§ MR. HENNIKER HEATON (Canterbury)
I beg to ask the Secretary to the Treasury, as representing the Postmaster General, whether his attention has been called to a letter of the late Postmaster General, Mr. Arnold Morley, to the hon. Member for Canterbury, in which the writer officially laid down the right of the Post Office to take over the telephone system of this country, without conditions in the year 1911; whether he has detailed information as to the enormous development of the National Telephone Company's system and business, of the vast increase in the amount of capital invested therein, and of the claim of the Company to receive ulti- 1342 mately full payment for all such expenditure and investments from the Post Office; whether he is acquainted with the presnt value of the capital invested in the Company's operations; whether he will call for an estimate of the value of such capital in the year 1911; and of the sum which will then be claimed by the Company; and, whether at an early date, he will be able to state (in order to avert misunderstanding and financial trouble) the policy of the Government on the question?
§ MR. HANBURY
I assume that the letter referred to is the one which was published in The Times on 9 July 1894, and which ran as follows:—On the termination of the licence in December 1911, the right of the National Telephone Company to carry on telephone exchange business will cease and determine. All they will have to sell will be their plant, and even this the Government will be under no obligation to buy. Believe me yours very truly, ARNOLD MORLEY.I have nothing to add to this statement. The Postmaster General has seen from time to time the published accounts of the business of the Company, but he is not aware that the Company have made the claim which the hon. Member describes. As Mr. Arnold Motley's letter shows, no such claim could be admitted by the Government. The Postmaster General is not acquainted with the present value of the capital invested in the Company's operations. It would clearly be useless for him to call for an estimate of its value in 1911. I hope to be able at an early date to state the Government's policy on the general question, but I may say at once that the Government has no intention of buying up the Company's business, and will, therefore, give no notice to purchase, which it has the power to do, on or before 30 June 1897.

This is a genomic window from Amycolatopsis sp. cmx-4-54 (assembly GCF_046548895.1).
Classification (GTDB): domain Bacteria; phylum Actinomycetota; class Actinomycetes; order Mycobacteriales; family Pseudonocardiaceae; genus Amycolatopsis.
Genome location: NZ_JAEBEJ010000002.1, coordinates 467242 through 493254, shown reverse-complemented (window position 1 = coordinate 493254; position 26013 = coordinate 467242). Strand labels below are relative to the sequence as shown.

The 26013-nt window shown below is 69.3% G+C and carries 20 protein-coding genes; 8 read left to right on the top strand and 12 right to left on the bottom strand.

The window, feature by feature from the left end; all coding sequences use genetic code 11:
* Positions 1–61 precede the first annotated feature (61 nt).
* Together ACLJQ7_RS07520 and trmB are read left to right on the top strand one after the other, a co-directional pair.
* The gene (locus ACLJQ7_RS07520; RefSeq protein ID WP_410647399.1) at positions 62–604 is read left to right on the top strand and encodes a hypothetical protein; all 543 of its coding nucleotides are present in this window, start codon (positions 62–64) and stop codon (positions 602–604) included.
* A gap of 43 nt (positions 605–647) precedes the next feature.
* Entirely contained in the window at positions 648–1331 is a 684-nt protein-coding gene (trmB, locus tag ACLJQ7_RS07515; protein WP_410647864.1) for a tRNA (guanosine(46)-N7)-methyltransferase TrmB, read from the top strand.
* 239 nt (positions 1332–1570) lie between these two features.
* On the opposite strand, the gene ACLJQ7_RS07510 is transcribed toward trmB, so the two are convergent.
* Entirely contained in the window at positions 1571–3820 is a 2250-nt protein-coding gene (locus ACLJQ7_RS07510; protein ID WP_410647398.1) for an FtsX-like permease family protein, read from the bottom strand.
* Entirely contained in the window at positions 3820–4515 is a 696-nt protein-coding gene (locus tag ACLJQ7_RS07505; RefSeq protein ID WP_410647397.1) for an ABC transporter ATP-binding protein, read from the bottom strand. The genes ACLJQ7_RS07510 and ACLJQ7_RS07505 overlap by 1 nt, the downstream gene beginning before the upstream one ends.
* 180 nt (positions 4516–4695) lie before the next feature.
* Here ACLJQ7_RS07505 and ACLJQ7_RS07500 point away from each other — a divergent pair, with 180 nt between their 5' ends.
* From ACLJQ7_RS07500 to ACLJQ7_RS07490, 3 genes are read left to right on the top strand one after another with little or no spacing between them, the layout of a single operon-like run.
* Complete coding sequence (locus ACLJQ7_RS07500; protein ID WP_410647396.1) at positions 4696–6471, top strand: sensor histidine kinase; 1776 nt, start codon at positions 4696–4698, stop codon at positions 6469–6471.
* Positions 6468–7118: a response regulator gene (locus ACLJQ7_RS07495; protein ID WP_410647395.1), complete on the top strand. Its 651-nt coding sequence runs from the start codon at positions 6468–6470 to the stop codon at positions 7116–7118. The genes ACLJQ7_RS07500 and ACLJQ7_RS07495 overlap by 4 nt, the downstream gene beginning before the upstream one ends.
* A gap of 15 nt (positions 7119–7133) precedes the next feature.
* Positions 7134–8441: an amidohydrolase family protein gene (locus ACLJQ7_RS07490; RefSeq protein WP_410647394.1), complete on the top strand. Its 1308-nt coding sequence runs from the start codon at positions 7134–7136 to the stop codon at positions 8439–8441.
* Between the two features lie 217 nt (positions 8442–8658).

§ MR. HENNIKER HEATON
I beg to ask the Secretary to the Treasury, as representing the Postmaster General, whether his attention has been called to the increasing dissatisfaction with the telephone service in London, its cost, and the errors and delays by which it is attended; whether the Post Office is making any efforts to supply the public with an independent State service, characterised by greater speed, accuracy, and economy; whether the Post Office authorities have and exercise any power 1343 of compelling the National Telephone Company to improve their service in the above respects; and whether he is prepared to grant licences to companies which may be willing to afford a cheaper and better telephone service?
§ MR. HANBURY
No, Sir; the Postmaster General has no reason to believe that there is an increasing dissatisfaction with the telephone service in London. The Post Office has not attempted to establish a telephone exchange system in London. The power which the Department possesses is that of licensing fresh companies or of competing itself. The question whether licences should be given is one of policy, and, as I have already said, the policy of the Government will be stated at an early date.
§ MR. G. C. T. BARTLEY (Islington, N.)
asked whether it was not a fact that the National Telephone Company were unable to supply persons with telephones, and kept them waiting for them sometimes for months?